To date, OIA has been able, within the limits of its staff resources, to provide international coordination, representation and technical assistance at acceptable levels as approved by the Chairman. Although we anticipate for the near term that these demands can be met by the additional staff resources that were allocated to OIA for FY 2009-2010, the failure to fund these additional resources and provide positions to OIA in further years will make it difficult for OIA to staff the international work-streams referred to above and to provide the staffing that is necessary in order to ensure a coordinated and disciplined messaging internationally and to ensure that Commission resources are appropriately utilized.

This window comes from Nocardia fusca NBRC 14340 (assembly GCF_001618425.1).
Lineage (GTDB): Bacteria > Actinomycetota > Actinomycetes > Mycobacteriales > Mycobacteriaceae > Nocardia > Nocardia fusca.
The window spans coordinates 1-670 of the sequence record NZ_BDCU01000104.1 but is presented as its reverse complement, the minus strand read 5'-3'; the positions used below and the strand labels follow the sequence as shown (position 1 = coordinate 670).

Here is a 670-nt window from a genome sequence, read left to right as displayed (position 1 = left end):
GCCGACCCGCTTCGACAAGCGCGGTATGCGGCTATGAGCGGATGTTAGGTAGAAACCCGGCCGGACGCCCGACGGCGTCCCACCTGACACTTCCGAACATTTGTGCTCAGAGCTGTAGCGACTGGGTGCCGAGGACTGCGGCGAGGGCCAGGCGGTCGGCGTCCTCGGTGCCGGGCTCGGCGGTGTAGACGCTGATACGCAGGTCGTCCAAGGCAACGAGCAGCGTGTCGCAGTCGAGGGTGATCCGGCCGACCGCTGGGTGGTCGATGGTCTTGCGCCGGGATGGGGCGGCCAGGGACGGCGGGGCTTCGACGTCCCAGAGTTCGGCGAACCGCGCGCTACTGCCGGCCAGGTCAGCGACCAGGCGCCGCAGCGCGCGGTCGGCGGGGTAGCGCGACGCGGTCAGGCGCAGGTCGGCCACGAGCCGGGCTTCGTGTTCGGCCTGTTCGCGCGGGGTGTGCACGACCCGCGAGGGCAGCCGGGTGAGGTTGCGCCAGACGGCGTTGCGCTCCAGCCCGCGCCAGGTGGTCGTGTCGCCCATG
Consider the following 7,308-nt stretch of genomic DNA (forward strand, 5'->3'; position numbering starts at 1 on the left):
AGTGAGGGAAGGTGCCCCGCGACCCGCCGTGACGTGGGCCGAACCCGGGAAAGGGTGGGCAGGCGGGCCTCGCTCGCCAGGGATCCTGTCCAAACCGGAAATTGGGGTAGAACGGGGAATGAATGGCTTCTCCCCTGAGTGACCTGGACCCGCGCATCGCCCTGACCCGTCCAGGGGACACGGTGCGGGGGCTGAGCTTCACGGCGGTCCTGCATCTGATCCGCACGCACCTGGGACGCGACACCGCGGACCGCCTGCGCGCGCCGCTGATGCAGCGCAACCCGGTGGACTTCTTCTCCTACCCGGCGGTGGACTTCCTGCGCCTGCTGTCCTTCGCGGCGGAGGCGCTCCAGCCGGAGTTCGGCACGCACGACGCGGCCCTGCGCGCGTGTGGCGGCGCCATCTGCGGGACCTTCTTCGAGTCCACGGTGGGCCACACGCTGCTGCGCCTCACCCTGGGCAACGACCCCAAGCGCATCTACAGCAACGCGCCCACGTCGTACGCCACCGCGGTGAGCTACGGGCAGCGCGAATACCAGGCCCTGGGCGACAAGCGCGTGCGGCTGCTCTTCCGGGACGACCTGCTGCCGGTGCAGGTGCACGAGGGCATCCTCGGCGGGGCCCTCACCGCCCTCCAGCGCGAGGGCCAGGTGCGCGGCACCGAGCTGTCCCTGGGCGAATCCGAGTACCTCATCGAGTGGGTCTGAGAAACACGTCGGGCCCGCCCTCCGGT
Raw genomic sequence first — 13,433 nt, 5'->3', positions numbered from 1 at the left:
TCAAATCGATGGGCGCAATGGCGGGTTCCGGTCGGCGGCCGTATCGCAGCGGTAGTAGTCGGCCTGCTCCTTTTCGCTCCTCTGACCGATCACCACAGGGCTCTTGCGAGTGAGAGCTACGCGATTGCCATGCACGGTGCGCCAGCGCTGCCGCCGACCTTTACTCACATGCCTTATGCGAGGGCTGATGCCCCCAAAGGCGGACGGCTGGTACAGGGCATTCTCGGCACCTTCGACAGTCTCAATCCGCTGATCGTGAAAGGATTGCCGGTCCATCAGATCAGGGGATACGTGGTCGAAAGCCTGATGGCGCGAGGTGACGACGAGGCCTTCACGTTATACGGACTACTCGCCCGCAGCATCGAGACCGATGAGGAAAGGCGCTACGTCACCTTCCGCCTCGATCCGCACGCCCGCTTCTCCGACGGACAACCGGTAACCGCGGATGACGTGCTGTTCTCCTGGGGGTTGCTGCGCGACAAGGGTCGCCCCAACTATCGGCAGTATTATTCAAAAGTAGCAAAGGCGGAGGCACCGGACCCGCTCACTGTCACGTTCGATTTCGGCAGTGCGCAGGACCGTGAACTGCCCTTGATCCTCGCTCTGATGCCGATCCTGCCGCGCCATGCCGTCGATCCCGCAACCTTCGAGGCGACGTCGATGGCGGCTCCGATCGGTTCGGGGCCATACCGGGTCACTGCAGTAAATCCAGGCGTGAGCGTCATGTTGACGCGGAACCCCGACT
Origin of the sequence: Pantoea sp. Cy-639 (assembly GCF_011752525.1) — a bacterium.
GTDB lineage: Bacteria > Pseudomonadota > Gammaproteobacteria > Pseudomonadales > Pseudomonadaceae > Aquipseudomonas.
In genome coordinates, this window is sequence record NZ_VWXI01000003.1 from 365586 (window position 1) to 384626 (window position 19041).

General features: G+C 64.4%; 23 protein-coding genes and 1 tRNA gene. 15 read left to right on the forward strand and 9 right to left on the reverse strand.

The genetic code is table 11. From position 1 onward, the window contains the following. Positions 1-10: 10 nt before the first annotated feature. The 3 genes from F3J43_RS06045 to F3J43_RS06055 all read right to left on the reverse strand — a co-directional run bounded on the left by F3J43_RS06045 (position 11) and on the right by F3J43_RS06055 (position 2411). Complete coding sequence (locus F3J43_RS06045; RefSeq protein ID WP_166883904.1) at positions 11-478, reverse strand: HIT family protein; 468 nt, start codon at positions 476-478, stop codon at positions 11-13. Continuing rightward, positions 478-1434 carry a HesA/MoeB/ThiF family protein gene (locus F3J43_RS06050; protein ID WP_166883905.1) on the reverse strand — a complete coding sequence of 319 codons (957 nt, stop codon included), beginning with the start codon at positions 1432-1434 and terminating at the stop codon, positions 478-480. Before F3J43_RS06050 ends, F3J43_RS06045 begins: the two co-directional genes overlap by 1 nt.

OIA coordinates the Commission’s non-enforcement related international activities, represents the Commission in international organizations, such as IOSCO, coordinates Commission policy as it relates to U.S. Treasury global initiatives and provides technical assistance to foreign market authorities. These activities have as a common goal the promotion of internationally accepted standards of best practice, the development of supervisory cooperation arrangements in order to strengthen customer and market protections and the improvement of the quality and timeliness of international information sharing.